Americans Are Self-Censoring at Record Rates

The percentage of Americans afraid to share their political views has tripled.

By James L. Gibson and Joseph L. Sutherland

Dictators around the world muzzle debate. Autocratic governments label dissent as treasonous. The voice of the people is rarely heard.

The hallmark of a liberal democracy, by contrast, is that the people are allowed to assert their views and preferences even if the government, or the majority of their compatriots, don’t like it. They get to protest, to criticize, even to scream or holler or swear—and, on occasion, to listen and change their minds. But this dialogue, which is so central to our system of government, requires two essential ingredients: a willingness to put up with disagreeable views on the part of some and the confidence to express their opinions without fear of retribution on the part of others.

The most obvious threat to freedom of speech comes from the state: Citizens will only feel safe to criticize their president, for example, if they enjoy protections for their free speech and know that judges won’t do the bidding of the government. But as social scientists and political philosophers have long recognized, social pressures can be just as effective in making citizens afraid of expressing unpopular opinions: The more they fear getting fired from their job or publicly being branded as a “thought criminal,” the more likely they are to self-censor.

This is why it is so important to measure how free the citizen of democratic countries actually feel to express their views. Is it true, as some have argued, that the current cultural climate has made Americans more reluctant to speak their mind than in the past? Or do we live in a golden age for rollicking debate in which, as others have responded, a far greater number of people feel empowered to join the conversation?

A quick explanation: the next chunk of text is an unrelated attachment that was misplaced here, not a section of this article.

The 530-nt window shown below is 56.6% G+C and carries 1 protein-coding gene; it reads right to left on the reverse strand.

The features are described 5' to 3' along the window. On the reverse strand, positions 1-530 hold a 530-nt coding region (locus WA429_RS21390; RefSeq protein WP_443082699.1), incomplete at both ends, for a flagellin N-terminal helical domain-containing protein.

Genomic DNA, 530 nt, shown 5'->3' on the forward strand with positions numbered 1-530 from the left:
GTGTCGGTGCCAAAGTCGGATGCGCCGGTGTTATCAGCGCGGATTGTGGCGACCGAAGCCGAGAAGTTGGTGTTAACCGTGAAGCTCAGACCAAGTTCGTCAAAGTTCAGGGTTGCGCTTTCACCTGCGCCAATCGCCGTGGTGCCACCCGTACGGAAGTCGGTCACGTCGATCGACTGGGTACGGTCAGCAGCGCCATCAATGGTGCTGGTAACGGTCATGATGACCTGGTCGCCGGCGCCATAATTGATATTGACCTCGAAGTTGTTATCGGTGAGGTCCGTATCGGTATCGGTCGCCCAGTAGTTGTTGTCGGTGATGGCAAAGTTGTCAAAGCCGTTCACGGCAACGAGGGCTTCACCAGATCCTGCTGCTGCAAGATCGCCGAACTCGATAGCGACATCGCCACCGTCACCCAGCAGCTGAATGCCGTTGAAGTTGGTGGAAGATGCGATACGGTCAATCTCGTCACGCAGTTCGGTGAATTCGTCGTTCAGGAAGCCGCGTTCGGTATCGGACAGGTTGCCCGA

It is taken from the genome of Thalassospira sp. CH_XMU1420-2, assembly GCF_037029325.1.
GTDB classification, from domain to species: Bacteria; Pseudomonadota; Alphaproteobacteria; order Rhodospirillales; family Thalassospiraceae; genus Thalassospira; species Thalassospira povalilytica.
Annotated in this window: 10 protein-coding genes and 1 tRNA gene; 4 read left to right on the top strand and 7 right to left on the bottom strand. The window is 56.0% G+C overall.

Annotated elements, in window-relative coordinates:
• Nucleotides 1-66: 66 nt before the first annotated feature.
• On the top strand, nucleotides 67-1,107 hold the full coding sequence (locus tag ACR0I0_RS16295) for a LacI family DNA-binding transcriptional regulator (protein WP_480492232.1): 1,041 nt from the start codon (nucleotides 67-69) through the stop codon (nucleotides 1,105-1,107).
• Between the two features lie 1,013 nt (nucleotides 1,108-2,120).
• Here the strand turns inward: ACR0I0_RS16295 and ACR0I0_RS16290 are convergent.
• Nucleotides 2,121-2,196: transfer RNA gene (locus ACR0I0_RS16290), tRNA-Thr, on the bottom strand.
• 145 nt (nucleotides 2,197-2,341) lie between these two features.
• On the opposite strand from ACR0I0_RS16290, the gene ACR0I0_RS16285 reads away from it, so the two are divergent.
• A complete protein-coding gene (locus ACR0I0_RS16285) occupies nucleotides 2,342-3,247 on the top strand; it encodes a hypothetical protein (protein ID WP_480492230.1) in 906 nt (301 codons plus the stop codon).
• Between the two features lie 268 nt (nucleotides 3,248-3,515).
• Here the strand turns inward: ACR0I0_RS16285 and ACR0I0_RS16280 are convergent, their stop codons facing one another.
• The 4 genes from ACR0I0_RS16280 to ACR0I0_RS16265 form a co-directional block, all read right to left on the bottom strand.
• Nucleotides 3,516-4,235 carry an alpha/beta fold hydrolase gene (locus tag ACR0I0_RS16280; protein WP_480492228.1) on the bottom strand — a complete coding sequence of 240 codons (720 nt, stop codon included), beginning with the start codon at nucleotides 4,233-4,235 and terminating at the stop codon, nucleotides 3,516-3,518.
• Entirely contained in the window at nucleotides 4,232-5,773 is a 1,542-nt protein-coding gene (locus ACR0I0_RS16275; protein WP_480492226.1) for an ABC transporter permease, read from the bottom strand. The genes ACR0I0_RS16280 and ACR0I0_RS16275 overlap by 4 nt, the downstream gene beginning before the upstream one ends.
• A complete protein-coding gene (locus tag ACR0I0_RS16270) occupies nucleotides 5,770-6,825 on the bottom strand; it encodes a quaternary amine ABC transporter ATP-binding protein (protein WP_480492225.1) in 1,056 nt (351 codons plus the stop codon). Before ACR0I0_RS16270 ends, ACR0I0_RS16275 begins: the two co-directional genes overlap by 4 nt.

In the 1950s, many social scientists worried that efforts by Joe McCarthy and his allies to root out left-wingers were creating a “silent generation” of Americans who were afraid to share their political opinions in public. To test whether or not this was really the case, Samuel Stouffer, a Professor of Sociology at Harvard, decided to conduct an innovative public opinion survey. “Do you or don't you feel as free to speak your mind as you used to?” he asked a representative sample of Americans.

Back in 1954, the answer Stouffer got was surprisingly reassuring. Only about one in eight Americans at that time felt scared to speak their minds. As McCarthy’s influence on the country waned, there was little evidence that he had managed to manufacture a voiceless generation.

But since the 1950s, answers to that same question have become a lot more worrying. The last time the question was asked, the percentage of Americans who fear speaking their mind had grown by threefold. At its high point in 2015, nearly half of all Americans reported that they do not feel free to express their opinions.

This trend is worrisome on its face. In comparison to the McCarthy era, it is ghastly. The answer to the question that is now so widely debated seems unambiguous: Americans are much more likely to self-censor today than in the past.


Perhaps, as some argue, we should not be too worried if some Americans feel the need to self-censor. If those who hold views that are racist or “deplorable” are feeling less free to hold forth than in the past, the country might become a more welcoming place for ethnic, religious, sexual, and other minorities.

But before we discount the large percentage of Americans who don’t feel free to speak their minds—or, worse, assume that they must feel uncomfortable to do so because they hold deeply despicable views—it is worth finding out who they actually are.

Three of the clearest findings from our research are negative in nature. First, one might suspect that many people are afraid to speak out because they fear the coercive force of the government. But the data suggest that this is not the case. Among those who believe that the government might prohibit certain political activities, such as organizing protest marches and demonstrations, 40 percent engaged in self-censorship. Among those who believe that it would not, 41 percent did.